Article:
Academic journal article Antipodes

Fear in Peter Weir's Australian Films: A Matter of Control

Academic journal article Antipodes

Fear in Peter Weir's Australian Films: A Matter of Control

Article excerpt

MANY HAVE NOTED THE PREVALENCE OF THE EMOTION of fear in Peter Weir's Australian films. In dealing with this fear, commentators have directed their focus at the world external to that which Weir's characters inhabit. The commentators have asked what is it "out there" that these characters are so afraid of. As is the wont of all good scholars, they have attempted to discern an answer that unites Weir's oeuvre. Certainly, an argument can be made that Picnic at Hanging Rock (1975) and The Plumber (1979) can be connected based on a fear of sexuality; furthermore, an argument could be made that Gallipoli (1981) and The Year of Living Dangerously (1982) can be connected based on a fear of the harsh realities of war, be it world war or civil war. However, little connects the other two Australian films, The Cars that Ate Paris (1974) and The Lost Wave (1977) with each other, and little connects those two earlier films with any of the other films Weir directed in Australia.

Jonathan Rayner identifies unity in Weir's Australian work in its "constant theme of the individual confronting an authoritative establishment or an enigmatic or illusory world" (21). Michael Bliss posits that the unifying idea is "the psychological dislocation that results from a confrontation with upsetting forces or the unknown" (24). Although sufficiently general to provide some unity, both answers prove inadequate. Rayner's answer is split between two outside forces, authority and enigma, and, then, rather than explore either of these senses of what's "out there" and threatening in Weir, Rayner's discussion of the films per se shifts to, first, their stylistic unity - noting such elements as lack of closure and a mystical mood - and, second, their bridging of American and European approaches to cinema. Bliss's answer is also split, this time between the upsetting and the unknown. When analyzing the films, he takes a pronounced Freudian turn that is too simply intellectual for a director who rebels against, as Bliss grants, the academic (13) in favor of depicting feelings that cannot be systematized in any single way. Weir is undoubtedly a director who "reads around," but he is also undoubtedly a director who prefers creating a puzzling mood to presenting any system - Freudian, Jungian, or otherwise. He might well borrow an idea or two but not a system.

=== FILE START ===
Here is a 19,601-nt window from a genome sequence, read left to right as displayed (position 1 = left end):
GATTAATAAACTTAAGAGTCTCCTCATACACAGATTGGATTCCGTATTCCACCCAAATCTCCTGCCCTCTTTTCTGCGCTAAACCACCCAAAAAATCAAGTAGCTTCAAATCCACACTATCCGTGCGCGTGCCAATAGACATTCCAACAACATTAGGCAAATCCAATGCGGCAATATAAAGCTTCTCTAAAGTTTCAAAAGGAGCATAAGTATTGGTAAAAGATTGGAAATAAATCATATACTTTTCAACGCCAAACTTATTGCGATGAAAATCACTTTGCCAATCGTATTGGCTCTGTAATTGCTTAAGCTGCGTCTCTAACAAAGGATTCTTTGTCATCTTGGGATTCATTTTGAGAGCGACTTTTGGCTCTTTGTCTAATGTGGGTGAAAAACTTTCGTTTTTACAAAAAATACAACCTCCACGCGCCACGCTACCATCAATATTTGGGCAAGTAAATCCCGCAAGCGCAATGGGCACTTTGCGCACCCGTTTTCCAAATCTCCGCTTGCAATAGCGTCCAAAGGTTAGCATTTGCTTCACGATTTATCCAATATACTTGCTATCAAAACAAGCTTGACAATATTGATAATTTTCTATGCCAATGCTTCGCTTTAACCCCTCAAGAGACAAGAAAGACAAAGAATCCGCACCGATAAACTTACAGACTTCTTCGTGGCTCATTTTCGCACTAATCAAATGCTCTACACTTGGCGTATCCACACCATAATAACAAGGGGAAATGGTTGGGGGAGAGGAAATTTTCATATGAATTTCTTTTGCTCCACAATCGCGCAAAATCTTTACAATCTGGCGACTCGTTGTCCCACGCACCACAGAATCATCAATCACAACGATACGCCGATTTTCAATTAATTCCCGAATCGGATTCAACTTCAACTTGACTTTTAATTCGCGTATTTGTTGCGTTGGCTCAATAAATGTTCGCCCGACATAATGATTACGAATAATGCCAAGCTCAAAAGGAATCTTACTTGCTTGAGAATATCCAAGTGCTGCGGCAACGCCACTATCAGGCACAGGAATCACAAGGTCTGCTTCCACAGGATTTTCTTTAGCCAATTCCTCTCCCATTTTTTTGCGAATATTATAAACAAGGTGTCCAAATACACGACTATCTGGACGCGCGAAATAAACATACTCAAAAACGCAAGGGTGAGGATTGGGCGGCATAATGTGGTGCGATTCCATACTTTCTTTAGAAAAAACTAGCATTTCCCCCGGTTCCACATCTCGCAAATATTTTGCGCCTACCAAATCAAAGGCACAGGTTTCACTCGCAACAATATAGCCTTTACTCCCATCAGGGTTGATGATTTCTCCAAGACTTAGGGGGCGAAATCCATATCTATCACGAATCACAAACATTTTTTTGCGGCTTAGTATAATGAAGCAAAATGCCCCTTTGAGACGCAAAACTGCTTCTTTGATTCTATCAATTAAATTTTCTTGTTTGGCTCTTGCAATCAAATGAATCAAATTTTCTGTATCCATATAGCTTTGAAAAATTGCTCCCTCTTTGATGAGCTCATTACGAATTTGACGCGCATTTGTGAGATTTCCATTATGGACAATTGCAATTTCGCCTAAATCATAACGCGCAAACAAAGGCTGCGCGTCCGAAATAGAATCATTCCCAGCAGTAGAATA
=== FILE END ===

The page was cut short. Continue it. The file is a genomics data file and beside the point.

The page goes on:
However, if the focus were shifted away from what is "out there" to the characters' own worlds, a coherent answer emerges. The characters have all structured their own worlds in such a way that they maintain control. They have done so because, only in such controlled environments, do they have a clear identity. What they then fear is losing control- and, then, identity - when these structured worlds collapse. All six of Weir's Australian films feature this particular dynamic. Fear in Weir then has little to do with what's "out there"; rather, it has to do with the characters' tenacious hold on what, from their point of view, is "in here" - in themselves - out of fear that its collapse will send them tumbling into an abyss. That abyss, although it may be mirrored by the external events in the films, is more an intrapersonal phenomenon: without control and without the identity control provides, Weir's characters feel as if all is collapsing. Weir wants his viewers to share their feeling, not pinpoint a definitive external threat.

Recognizing this dynamic provides a unity to Weir's six Australian feature-length films, as the following film-by-film discussion will show.

THE CARS THAT ATE PARIS

Cars, the earliest of the six films, is in some ways the most bizarre example of this dynamic. The viewer is taken to the fictitious town of Paris, a place highway drivers stumble into only by "accident." As it turns out, the accidents are not actually accidents; rather, they are orchestrated by the town's residents, who feed on the parts they extract from the wrecks. This mining of automobile parts has become the town's industry. …

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